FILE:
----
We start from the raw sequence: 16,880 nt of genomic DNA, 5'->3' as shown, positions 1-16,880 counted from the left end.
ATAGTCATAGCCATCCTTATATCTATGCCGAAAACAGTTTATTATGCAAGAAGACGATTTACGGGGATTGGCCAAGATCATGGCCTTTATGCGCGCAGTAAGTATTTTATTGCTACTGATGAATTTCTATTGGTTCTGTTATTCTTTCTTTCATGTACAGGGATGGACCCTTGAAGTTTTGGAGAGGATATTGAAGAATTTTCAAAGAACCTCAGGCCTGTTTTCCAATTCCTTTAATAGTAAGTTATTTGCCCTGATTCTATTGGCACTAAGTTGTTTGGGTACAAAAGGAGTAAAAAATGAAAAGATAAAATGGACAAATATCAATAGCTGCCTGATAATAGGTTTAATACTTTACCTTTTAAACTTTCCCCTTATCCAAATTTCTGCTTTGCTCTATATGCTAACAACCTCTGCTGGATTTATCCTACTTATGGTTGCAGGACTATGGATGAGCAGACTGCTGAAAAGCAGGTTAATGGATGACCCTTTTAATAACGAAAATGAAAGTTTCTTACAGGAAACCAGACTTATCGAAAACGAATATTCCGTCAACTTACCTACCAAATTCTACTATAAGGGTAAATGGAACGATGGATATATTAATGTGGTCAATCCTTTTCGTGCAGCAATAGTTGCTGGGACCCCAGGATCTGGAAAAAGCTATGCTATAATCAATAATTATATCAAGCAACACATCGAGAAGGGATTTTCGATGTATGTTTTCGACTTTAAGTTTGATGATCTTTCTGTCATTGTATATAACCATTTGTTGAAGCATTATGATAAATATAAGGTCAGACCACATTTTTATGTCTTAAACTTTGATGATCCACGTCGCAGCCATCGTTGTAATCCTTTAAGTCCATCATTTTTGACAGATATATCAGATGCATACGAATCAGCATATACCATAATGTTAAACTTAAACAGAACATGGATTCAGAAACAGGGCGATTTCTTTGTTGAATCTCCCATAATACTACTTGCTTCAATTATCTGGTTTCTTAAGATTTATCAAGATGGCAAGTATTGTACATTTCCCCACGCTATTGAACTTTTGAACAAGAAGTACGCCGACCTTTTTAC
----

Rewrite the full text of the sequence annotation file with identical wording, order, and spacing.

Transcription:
We start from the raw sequence: 16,880 nt of genomic DNA, 5'->3' as shown, positions 1-16,880 counted from the left end.
ATAGTCATAGCCATCCTTATATCTATGCCGAAAACAGTTTATTATGCAAGAAGACGATTTACGGGGATTGGCCAAGATCATGGCCTTTATGCGCGCAGTAAGTATTTTATTGCTACTGATGAATTTCTATTGGTTCTGTTATTCTTTCTTTCATGTACAGGGATGGACCCTTGAAGTTTTGGAGAGGATATTGAAGAATTTTCAAAGAACCTCAGGCCTGTTTTCCAATTCCTTTAATAGTAAGTTATTTGCCCTGATTCTATTGGCACTAAGTTGTTTGGGTACAAAAGGAGTAAAAAATGAAAAGATAAAATGGACAAATATCAATAGCTGCCTGATAATAGGTTTAATACTTTACCTTTTAAACTTTCCCCTTATCCAAATTTCTGCTTTGCTCTATATGCTAACAACCTCTGCTGGATTTATCCTACTTATGGTTGCAGGACTATGGATGAGCAGACTGCTGAAAAGCAGGTTAATGGATGACCCTTTTAATAACGAAAATGAAAGTTTCTTACAGGAAACCAGACTTATCGAAAACGAATATTCCGTCAACTTACCTACCAAATTCTACTATAAGGGTAAATGGAACGATGGATATATTAATGTGGTCAATCCTTTTCGTGCAGCAATAGTTGCTGGGACCCCAGGATCTGGAAAAAGCTATGCTATAATCAATAATTATATCAAGCAACACATCGAGAAGGGATTTTCGATGTATGTTTTCGACTTTAAGTTTGATGATCTTTCTGTCATTGTATATAACCATTTGTTGAAGCATTATGATAAATATAAGGTCAGACCACATTTTTATGTCTTAAACTTTGATGATCCACGTCGCAGCCATCGTTGTAATCCTTTAAGTCCATCATTTTTGACAGATATATCAGATGCATACGAATCAGCATATACCATAATGTTAAACTTAAACAGAACATGGATTCAGAAACAGGGCGATTTCTTTGTTGAATCTCCCATAATACTACTTGCTTCAATTATCTGGTTTCTTAAGATTTATCAAGATGGCAAGTATTGTACATTTCCCCACGCTATTGAACTTTTGAACAAGAAGTACGCCGACCTTTTTAC